Anosmia and Me

‘Anosmia’ is the medical term used to describe the loss or absence of the ability to smell. This condition is so rare and so totally misunderstood that the spell-checker doesn’t even recognise it as a word, adorning it with the familiar red squiggles that cheerfully mark our errors.

A nose (not the author’s)

The condition falls nicely into two neat categories, handily carving up the affected into groups. There are those like me, ‘Congenital Anosmics’ who were born absent of any ability to smell. In the UK there are a scant six thousand of us, approximately one in every ten thousand, among the general population. Aside from those of us who are congenital sit those who were born with their sense intact but lost it through trauma, infection, or brain injury.

As a congenital anosmic I have never been able to smell. Flowers are beautiful but their scent is a mystery, locked away behind a door I’ll never be able to open.


Most of those with congenital anosmia don’t even know there’s anything amiss until adolescence. I thought that being able to smell was something that came with being a grown-up, perhaps when I went through puberty this whole world I didn’t know would open up for me. I eagerly awaited the day when my prodigal sense came to me at last, when I could finally stop pretending. You see, most of us pretended and lied until our useless noses were as long as Pinocchio’s, in order to seem ‘normal’. When someone said something smelled good or bad, the pantomime would start and I would play my part. Even though I had no idea how to react to smell I proved to be a good enough actor that no-one suspected.

Imagine my parents’ shock when at thirteen I gave up pretending and told them that I’d never been able to smell anything. Their stunned dismay eventually faded and we went together to the doctor to see what was what. Ever had a camera stuck up your nose and down your throat? It’s not very pleasant. Long story short, the engine is all there and in order but the pistons aren’t firing.

In the dozen-or-so years since my diagnosis I find myself more comfortable in telling people the truth about my useless nose. Even so, plenty of people have their well-meaning questions. I’ve heard them quite a lot:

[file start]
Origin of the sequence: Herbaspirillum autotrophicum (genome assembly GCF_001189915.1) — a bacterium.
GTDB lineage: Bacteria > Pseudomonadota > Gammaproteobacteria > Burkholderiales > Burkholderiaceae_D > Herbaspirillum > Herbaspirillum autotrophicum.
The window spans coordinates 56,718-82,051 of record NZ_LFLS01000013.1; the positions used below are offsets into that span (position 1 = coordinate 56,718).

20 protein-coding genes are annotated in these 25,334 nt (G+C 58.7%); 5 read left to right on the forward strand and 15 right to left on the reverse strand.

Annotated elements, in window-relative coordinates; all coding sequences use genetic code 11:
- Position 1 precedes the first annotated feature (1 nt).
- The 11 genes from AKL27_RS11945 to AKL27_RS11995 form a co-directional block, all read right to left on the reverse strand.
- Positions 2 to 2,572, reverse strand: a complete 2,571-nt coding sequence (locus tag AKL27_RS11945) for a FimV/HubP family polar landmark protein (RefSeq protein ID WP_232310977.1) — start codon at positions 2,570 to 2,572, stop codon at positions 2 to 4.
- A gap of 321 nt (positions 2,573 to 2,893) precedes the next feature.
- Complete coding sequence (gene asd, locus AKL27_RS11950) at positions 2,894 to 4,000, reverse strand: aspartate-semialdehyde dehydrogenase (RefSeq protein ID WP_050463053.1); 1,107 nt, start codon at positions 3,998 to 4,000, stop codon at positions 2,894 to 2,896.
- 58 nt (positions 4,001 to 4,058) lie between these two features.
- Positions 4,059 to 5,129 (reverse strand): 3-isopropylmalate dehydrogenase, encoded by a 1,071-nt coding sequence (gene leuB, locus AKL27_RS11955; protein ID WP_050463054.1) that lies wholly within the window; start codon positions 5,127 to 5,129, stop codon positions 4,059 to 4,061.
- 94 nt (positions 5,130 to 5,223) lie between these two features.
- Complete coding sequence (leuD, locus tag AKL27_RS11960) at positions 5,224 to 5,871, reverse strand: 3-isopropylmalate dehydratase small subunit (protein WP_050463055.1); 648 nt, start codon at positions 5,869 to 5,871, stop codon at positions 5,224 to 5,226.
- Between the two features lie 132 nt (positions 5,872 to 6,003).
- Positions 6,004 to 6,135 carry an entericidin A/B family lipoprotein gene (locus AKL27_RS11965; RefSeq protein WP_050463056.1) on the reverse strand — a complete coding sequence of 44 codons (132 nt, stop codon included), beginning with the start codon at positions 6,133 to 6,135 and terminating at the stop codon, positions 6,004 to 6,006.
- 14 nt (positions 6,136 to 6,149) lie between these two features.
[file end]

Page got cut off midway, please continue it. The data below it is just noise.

Am I sure I can’t smell? Yeah, I’d say I am quite without doubt as far as my ability to smell goes.

Surely I can’t taste then? I can taste just fine, actually! While it is true that those who once had a sense of smell and subsequently lost it suffer from inability to taste, my own sense of taste developed completely independently from my sense of smell (largely because I don’t have one of those!) so as a result I can taste fine. Being able to taste functionally doesn’t necessarily mean I taste things the same way non-anosmics do, this causes me to question whether certain things require a sense of smell to actually like, though (tea? yuck.)

If I can’t smell, how do I know if food is bad? I taste a little bit, I suppose. Either that or ask one of my fully-functioning friends to give suspect food a quick sniff before I eat it.

If I can’t smell, what would happen if there was a gas leak? Well, without wanting to be too melodramatic, if there was gas leaking into my apartment, I’d probably get turned into a pile of ashes when I switch the lights on. Gas leaks and other such hazards are a big danger for the smelling-impaired and there’s not really a solution.

If I can’t smell, how do I know when I need a shower? Aside from trying to keep a regular showering schedule like other adults, my girlfriend is kind enough to gently tell me when I stink.

Thank god for Creative Commons

As a congenital, I count myself lucky that I am not one of the poor souls who lost their sense through an accident. It must be much easier to never have experienced something than to miss something you once had. Rates of depression among traumatic anosmics are high, many sufferers experience memory problems (the sense of smell is inextricably linked with long-term memory), diminished appetite and libido, and a sense that life has lost its lustre. I have long ago made my peace that there’s an aspect of the world I won’t experience, but all the same, I wanted to share personal experiences with a rarely talked-about and quite interesting condition. 
This isn’t meant to be a sob story! We can all agree that I’m not a good enough writer for that.